All that glitters
This certainly was the case a few years ago when violence in the Marange diamond fields of eastern Zimbabwe led the Kimberley Process (KP), the international initiative that regulates the trade of rough diamonds, to impose an embargo on stones from the area.
Although not a classic case of conflict diamonds—”¨as the perpetrators of the violence were state actors not rebel groups—the Canadian government rightly took a tough line, as much for ethical reasons as to protect the economic bottom line of our own industry, ranked within the top five globally in terms of both value and production.
Since the KP’s formation more than a decade ago, the ethical landscape has shifted considerably. The most obvious example is the way in which new forms of violence by state actors are affecting the diamond sector, challenging the outdated and rebel-based definition the KP uses to determine what constitutes a conflict diamond.
A decade ago, issues like revenue transparency, environmental degradation, formalization of artisanal miners, terrorism financing, or transfer pricing in trading zones were hardly talked about in the diamond world. Yet, as these issues are widely debated in initiatives dedicated to improved and more responsible sourcing of other precious minerals, it was only a matter of time before the discussion caught up with the diamond world.
The last issue, transfer pricing, was a major focus of a Partnership Africa Canada (PAC) report, “All That Glitters is Not Gold: Dubai, Congo and the Illicit Trade of Conflict Minerals,” and one gathering growing attention from African governments that are failing to realize the full economic potential of their diamond resources. (Transfer pricing happens when two companies that are part of the same multinational group trade with each other.)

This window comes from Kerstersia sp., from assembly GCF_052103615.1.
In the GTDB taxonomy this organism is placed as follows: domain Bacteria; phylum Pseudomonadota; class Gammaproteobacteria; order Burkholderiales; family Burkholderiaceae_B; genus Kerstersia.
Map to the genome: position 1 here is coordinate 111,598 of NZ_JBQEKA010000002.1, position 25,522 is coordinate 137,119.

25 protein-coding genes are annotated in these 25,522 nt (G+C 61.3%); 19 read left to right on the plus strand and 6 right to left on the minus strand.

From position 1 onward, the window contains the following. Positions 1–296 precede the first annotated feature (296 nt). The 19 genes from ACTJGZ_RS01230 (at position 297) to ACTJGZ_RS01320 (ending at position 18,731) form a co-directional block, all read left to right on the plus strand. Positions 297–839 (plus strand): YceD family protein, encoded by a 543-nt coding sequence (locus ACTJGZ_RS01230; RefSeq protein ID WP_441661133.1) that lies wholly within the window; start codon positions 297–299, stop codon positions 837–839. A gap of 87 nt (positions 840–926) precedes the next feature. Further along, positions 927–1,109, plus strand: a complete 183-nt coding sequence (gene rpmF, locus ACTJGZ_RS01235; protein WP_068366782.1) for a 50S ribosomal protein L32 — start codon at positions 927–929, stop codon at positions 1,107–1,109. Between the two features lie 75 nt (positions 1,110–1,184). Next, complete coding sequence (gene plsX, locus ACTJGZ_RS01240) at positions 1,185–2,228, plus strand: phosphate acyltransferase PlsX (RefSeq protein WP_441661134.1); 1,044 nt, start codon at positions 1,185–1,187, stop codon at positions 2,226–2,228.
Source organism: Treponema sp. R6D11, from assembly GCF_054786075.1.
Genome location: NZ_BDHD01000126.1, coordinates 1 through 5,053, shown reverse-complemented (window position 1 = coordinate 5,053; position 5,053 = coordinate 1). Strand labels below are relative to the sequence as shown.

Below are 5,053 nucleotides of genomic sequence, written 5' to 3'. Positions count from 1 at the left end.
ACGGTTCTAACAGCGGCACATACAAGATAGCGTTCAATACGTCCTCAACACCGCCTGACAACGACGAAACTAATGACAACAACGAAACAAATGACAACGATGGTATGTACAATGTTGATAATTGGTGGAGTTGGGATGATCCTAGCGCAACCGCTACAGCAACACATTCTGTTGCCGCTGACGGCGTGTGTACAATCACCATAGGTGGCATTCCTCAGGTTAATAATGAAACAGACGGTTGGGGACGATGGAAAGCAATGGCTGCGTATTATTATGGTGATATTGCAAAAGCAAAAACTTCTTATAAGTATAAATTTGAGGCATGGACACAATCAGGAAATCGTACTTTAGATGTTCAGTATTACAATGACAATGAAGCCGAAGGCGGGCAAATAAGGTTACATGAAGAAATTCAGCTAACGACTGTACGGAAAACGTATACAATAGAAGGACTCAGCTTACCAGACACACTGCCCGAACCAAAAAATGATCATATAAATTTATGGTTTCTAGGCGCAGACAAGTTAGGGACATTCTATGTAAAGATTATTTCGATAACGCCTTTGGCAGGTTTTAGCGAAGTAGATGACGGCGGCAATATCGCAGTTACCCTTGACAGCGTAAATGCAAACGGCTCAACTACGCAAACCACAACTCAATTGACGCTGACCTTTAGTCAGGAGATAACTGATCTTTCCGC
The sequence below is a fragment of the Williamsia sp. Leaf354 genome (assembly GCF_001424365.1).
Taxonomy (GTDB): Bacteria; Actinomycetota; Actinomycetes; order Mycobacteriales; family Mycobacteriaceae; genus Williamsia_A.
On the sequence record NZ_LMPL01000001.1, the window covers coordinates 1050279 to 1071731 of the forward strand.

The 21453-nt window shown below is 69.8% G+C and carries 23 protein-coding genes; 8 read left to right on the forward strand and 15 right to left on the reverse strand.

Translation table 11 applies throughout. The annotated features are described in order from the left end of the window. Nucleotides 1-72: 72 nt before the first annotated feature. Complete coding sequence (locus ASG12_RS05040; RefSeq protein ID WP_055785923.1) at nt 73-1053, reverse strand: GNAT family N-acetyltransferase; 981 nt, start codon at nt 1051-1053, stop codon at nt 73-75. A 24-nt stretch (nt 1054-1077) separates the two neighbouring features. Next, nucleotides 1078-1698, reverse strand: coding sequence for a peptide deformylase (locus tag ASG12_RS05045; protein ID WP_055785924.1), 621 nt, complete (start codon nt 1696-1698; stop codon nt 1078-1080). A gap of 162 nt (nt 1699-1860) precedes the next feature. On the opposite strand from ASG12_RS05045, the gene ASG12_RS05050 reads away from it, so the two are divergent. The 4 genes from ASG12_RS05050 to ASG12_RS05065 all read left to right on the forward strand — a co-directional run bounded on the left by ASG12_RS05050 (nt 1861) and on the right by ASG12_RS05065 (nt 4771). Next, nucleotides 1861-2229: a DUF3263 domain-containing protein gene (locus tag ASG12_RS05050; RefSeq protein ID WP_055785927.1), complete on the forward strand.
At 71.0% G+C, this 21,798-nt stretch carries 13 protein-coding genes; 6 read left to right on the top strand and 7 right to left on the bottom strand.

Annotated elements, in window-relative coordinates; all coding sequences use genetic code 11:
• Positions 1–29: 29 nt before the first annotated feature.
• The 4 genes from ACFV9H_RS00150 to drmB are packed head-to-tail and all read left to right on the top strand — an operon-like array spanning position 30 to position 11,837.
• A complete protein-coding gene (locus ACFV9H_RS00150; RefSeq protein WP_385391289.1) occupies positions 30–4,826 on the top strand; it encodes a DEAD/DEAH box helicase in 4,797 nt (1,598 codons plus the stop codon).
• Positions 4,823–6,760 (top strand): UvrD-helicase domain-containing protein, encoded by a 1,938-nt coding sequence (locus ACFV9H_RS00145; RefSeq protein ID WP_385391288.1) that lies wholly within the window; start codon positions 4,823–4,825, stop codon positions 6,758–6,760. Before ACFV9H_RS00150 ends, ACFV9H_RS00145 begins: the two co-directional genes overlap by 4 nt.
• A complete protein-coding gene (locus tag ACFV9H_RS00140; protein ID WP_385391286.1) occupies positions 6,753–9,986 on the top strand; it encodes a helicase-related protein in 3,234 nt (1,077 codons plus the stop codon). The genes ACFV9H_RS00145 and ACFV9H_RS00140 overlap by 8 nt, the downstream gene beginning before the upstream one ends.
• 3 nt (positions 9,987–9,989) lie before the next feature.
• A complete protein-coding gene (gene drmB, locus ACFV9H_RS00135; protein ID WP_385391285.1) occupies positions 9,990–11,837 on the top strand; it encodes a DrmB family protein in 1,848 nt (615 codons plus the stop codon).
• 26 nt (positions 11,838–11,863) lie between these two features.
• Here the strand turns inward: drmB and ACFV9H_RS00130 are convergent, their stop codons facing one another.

There’s a curious fact about Dubai that warrants serious discussion: on average, diamonds exiting Dubai are valued at 43 per cent higher than at what they entered the country. In 2011, the figure was as high as 71 per cent. By comparison, the average in other trading centres (i.e. Antwerp, Ramat Gan, and Swiss-free zones) is between six to eight per cent.
What are the reasons for this discrepancy and what are the consequences of this to Africa’s diamond-producing countries? In 2013 alone, price manipulations due to transfer pricing generated in excess of $1.6 billion in profits for diamond companies in the United Arab Emirates (UAE), and represent a major deprivation for African treasuries, which lost much-needed tax revenues that could have funded public services.
In the Congolese diamond context, transfer pricing cost the treasury an estimated $66.2 million in 2013. Perhaps one of the worst affected countries is Zimbabwe, where an average 50 per cent undervaluation of its diamond exports to UAE resulted in an estimated $770 million bypassing revenue authorities between 2008 and 2012.